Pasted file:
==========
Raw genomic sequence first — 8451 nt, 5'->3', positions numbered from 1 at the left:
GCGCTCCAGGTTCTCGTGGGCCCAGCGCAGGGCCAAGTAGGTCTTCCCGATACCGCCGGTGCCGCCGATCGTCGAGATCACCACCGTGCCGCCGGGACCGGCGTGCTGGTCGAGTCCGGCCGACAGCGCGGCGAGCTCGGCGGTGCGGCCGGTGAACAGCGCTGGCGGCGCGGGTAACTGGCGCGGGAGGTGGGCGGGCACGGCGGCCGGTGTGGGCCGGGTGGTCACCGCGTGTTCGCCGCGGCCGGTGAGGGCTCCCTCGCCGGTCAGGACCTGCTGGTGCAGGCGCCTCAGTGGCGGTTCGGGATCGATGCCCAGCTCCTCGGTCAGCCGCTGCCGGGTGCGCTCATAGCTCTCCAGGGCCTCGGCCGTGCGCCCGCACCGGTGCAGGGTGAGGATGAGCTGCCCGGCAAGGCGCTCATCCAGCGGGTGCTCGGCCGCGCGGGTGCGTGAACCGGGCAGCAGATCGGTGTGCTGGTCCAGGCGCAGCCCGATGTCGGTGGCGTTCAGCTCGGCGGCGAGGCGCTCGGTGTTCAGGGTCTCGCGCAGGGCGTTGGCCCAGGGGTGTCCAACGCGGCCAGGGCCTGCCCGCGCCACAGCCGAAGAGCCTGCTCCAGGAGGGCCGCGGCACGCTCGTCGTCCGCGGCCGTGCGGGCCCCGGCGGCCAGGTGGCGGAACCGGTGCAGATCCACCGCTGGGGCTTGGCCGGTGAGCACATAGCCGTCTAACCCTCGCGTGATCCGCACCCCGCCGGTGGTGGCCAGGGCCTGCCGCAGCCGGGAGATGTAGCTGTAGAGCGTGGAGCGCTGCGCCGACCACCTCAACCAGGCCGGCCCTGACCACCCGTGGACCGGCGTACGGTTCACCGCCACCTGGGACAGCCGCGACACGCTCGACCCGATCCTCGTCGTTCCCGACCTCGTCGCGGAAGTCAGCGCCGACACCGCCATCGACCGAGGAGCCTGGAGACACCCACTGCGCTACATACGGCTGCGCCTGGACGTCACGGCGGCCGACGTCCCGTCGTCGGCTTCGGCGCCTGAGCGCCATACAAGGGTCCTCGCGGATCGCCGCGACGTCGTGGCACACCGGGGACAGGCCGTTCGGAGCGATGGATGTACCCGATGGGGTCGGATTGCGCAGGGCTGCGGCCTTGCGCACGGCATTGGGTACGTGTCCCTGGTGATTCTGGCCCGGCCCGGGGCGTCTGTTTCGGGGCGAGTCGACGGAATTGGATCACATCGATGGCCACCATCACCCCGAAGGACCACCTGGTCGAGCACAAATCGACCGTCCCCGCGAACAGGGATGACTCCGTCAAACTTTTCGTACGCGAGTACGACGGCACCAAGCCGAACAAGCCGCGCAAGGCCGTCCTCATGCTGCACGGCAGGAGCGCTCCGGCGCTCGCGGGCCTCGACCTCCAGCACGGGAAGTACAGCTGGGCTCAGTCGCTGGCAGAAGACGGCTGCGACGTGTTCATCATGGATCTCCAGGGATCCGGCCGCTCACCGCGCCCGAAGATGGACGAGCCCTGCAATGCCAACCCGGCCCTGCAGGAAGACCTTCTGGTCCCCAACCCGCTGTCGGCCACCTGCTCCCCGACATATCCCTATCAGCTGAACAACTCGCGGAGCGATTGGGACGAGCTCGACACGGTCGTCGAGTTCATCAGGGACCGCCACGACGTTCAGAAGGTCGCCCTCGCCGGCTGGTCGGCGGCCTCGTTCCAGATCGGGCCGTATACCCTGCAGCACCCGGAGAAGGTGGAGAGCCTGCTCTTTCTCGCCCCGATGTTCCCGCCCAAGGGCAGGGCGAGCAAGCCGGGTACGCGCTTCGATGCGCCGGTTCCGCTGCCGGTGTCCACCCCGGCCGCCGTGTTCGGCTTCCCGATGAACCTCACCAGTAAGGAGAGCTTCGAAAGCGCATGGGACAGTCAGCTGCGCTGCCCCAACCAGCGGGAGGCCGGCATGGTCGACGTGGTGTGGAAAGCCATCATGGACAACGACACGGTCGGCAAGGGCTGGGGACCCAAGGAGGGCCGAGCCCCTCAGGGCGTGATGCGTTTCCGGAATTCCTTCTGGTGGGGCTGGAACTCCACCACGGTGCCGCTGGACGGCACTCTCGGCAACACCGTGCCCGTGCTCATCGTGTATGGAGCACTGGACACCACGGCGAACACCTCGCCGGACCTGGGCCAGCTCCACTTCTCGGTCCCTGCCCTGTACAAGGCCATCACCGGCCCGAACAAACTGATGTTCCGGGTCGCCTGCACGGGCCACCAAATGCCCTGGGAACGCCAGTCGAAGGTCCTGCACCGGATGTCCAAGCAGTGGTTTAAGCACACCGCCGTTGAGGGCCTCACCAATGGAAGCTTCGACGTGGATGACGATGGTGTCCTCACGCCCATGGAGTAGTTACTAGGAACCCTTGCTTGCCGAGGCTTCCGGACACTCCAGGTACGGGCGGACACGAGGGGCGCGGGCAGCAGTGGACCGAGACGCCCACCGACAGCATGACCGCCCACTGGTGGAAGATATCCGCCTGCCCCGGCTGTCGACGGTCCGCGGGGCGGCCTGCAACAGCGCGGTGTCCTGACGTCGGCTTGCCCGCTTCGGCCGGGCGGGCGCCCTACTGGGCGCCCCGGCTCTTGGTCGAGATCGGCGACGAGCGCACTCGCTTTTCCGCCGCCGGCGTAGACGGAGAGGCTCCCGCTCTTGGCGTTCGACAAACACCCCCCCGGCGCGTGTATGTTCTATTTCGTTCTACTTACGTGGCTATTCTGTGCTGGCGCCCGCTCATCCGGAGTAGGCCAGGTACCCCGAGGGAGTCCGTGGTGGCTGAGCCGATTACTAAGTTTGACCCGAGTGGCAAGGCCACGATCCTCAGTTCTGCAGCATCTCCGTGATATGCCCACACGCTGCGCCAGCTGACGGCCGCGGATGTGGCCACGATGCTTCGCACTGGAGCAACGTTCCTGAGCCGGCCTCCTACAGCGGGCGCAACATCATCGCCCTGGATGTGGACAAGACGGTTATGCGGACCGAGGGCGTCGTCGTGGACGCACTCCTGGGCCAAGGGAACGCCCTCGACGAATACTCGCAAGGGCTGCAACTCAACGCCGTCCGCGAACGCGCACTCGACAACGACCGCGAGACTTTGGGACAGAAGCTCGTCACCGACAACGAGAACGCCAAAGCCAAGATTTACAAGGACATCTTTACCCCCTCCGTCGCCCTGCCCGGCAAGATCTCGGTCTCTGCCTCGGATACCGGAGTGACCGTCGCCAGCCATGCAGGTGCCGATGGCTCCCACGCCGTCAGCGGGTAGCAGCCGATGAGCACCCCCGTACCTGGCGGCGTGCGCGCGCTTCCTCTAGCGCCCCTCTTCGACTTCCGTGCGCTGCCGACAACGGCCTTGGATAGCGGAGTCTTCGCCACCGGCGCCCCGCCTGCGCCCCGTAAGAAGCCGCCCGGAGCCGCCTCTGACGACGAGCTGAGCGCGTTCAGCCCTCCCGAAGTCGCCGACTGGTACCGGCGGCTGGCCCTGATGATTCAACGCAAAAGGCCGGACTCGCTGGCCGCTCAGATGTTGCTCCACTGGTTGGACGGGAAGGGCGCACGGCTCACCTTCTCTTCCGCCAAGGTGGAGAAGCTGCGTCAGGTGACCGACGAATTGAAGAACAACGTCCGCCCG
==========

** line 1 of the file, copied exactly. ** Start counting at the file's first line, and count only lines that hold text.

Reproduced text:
Raw genomic sequence first — 8451 nt, 5'->3', positions numbered from 1 at the left: